BAGHDAD — Supporters of Iraqi Shiite cleric Moqtada al-Sadr announced their withdrawal from Baghdad’s fortified Green Zone on Sunday, packing up and leaving just a day after they stormed parliament and began a sit-in.
Addressing the demonstrators, Akhlas al-Obaidi, a protest organizer, urged people to go home to give political decision-making a chance and to commemorate the death of 8th-century Imam Mousa al-Kadhim. She said they would return Friday to make a “major stand.”
Earlier in the day, the demonstrators had picnicked and chanted against politicians they deemed corrupt, while also enjoying what was for some their first sight of Baghdad’s most iconic landmarks. The Green Zone is home to parliament, ministries and embassies and has been sealed off by blast walls and checkpoints for 13 years.
Not far away, Prime Minister Haider al-Abadi held a meeting with the president, the parliamentary speaker and other political leaders to try to steer the country out of political turmoil, which is threatening to unseat him. A statement released after their meeting said they planned “intense” meetings between political parties in the coming days to work on reforms. It also condemned the ransacking of parliament and ordered that the perpetrators be brought to justice.
The withdrawal of the protesters gives Abadi some breathing room, but he has struggled to implement any meaningful political changes despite months of trying. Sadr is demanding an end to a quota system, set up after the 2003 U.S.-led invasion, under whichpolitical positions are divided up based on sect and ethnicity. Abadi has tried to put in place a technocratic government, but his attempts to reshuffle his cabinet have been hampered by bickering in a split parliament.
Patience ran out Saturday as Sadr’s followers entered the parliament building. The cleric, who led an armed opposition against U.S. troops during the Iraq War, has a strong following on the street and described the events as the beginning of a “revolution.”
“History will record the birth of a new Iraq from the ashes of corruption and the corrupt,” he said.
Security forces declared a state of emergency in the Iraqi capital on Saturday after the demonstrators climbed over blast walls and broke through security cordons to enter the fortified Green Zone.
Lawmakers fled the parliament building in panic, with some berated and struck by protesters as they left. Others were trapped in the basement for hours, too afraid to face the crowds.
Obaidi said that if demands for a technocratic government are not fulfilled, then protesters will demand the sacking of the prime minister, the president and the speaker. If not, they will demand early elections, she said, adding that if all else fails, they would storm the headquarters of political leaders.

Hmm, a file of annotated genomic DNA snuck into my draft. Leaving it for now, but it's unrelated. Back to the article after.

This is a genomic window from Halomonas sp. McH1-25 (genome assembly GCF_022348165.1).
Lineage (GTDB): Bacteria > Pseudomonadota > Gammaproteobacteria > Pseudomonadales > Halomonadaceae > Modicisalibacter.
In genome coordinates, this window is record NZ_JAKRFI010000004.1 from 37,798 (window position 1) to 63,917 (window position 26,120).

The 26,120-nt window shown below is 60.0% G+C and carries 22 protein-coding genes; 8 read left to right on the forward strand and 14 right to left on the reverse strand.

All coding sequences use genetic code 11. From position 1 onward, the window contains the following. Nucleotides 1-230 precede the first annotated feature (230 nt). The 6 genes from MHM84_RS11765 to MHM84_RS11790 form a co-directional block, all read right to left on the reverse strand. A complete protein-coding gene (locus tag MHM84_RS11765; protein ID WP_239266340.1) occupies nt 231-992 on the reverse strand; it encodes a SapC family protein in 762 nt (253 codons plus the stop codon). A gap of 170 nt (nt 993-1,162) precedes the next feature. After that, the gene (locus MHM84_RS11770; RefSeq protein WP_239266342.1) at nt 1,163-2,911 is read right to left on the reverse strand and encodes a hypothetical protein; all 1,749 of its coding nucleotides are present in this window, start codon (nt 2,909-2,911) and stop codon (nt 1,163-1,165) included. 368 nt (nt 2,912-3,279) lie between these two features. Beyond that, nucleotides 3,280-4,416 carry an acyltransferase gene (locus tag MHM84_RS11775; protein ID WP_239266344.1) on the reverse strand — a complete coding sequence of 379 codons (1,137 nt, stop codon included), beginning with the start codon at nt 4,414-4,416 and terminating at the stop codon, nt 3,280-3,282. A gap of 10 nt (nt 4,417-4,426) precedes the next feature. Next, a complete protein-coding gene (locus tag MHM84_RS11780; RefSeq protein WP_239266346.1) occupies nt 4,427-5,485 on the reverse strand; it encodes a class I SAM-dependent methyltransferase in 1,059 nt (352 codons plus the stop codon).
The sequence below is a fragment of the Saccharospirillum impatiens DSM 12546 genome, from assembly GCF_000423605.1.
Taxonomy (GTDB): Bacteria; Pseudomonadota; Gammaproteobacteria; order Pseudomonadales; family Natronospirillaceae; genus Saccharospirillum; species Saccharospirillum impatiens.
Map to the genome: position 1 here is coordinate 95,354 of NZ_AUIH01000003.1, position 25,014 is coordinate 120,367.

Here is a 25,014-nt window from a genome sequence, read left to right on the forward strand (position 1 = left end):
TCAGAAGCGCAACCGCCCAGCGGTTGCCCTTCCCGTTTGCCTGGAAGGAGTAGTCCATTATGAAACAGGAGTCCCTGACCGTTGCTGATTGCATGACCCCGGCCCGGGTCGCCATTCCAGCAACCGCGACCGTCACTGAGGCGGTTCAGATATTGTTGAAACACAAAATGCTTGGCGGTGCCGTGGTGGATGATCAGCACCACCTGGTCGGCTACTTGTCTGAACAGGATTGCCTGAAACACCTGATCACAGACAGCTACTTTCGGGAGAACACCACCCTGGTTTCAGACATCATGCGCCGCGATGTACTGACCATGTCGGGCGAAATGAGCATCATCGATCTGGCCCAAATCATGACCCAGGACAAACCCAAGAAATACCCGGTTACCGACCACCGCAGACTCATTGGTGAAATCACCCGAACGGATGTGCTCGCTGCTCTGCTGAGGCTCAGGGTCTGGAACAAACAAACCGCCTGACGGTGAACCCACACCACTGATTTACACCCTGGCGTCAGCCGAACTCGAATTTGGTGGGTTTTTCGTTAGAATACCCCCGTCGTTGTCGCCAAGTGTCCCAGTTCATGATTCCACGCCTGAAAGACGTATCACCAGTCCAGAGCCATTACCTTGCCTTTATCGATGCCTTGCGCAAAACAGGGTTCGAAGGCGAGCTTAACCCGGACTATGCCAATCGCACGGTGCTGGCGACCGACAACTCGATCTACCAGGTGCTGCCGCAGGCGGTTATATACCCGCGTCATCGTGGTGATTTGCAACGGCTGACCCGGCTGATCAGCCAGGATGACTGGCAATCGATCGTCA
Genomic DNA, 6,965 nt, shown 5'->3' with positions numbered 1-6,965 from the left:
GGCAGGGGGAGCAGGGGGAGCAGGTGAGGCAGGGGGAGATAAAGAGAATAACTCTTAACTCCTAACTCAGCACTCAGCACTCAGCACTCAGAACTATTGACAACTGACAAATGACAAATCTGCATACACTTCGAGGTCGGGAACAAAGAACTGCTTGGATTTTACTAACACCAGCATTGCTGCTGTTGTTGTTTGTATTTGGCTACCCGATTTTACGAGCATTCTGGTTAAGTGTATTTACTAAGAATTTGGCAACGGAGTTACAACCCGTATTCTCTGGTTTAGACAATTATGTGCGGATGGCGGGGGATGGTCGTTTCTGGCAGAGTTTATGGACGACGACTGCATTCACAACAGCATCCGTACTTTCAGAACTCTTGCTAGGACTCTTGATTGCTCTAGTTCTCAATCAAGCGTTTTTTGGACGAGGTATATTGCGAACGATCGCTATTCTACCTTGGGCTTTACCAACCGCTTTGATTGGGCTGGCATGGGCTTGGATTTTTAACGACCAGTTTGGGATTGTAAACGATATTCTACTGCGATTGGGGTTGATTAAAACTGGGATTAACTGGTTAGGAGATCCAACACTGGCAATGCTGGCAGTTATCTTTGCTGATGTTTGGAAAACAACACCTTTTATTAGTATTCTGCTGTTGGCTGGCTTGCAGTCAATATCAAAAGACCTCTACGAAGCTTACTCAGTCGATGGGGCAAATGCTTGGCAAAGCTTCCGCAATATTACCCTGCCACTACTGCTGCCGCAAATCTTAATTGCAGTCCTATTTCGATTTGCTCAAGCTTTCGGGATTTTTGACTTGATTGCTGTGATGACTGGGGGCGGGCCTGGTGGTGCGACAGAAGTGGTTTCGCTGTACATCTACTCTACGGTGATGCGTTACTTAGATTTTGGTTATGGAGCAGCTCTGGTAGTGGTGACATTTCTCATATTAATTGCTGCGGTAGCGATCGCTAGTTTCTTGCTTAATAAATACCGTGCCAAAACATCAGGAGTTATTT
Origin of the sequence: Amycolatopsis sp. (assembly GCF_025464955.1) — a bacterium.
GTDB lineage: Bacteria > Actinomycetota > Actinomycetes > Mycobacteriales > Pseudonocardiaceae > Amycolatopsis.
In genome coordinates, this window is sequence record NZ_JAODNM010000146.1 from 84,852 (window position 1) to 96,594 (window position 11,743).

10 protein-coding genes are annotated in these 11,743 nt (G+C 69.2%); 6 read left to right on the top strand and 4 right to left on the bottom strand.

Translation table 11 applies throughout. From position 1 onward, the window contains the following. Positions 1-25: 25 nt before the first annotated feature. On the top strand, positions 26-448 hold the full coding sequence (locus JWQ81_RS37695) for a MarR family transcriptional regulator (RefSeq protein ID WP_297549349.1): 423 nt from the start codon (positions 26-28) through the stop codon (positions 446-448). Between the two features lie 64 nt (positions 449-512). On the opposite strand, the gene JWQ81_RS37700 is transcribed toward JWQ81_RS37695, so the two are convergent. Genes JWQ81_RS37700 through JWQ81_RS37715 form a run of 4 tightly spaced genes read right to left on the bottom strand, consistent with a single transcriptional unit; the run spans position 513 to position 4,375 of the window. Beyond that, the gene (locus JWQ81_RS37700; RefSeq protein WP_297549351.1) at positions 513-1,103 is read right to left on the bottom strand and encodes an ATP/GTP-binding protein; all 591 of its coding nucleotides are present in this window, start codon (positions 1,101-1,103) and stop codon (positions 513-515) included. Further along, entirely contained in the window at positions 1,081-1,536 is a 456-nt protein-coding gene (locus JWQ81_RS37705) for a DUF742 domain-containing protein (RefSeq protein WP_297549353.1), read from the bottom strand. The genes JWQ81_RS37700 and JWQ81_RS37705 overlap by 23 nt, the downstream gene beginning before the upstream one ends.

At the parade ground where demonstrators had gathered earlier in the day next to the Hands of Victory monument, an arch of crossed swords that commemorates the Iran-Iraq War, Sadr’s supporters said they had expected a longer sit-in.
Some were arriving with supplies, pillows and blankets on Sunday afternoon. “We have everything we need. We’ll be there for as long as it takes,” said Ahmed Majid, 25, carrying shopping bags and a blanket over his shoulders.
The chaos has cast doubt over Abadi’s ability to steer Iraq out of its political crisis, which has been simmering since street protests against corruption and government waste began last summer.
Abadi’s office released pictures of his tour of the ransacked parliament building on Saturday night, surveying smashed windows and overturned furniture.
“No one can arrest any one of us or touch any one of us because if they do that, it will escalate and turn against them,” said Maher al-Khafaji, 25, a protester in the Green Zone. “Moqtada al-Sadr ordered a peaceful demonstration, but if they attack us, we will defend ourselves.”
U.S. officials are concerned that the turmoil may affect Iraq’s fight against Islamic State militants. The country is also suffering from a budget crisis because of plummeting oil prices.
Outside Baghdad, at least 23 people were killed when two car bombs exploded Sunday in the southern city of Samawah, the Associated Press reported, citing security and health officials. The first explosion occurred outside the provincial government headquarters and the second at a bus station nearby, the report said.
On Sunday, the U.N. mission in the country said 741 Iraqis were killed in April, including more than 400 civilians. Baghdad and surrounding areas were the worst affected, the United Nations said, with more than 230 people killed last month.
Mustafa Salim in Baghdad and Erin Cunningham in Istanbul contributed to this report.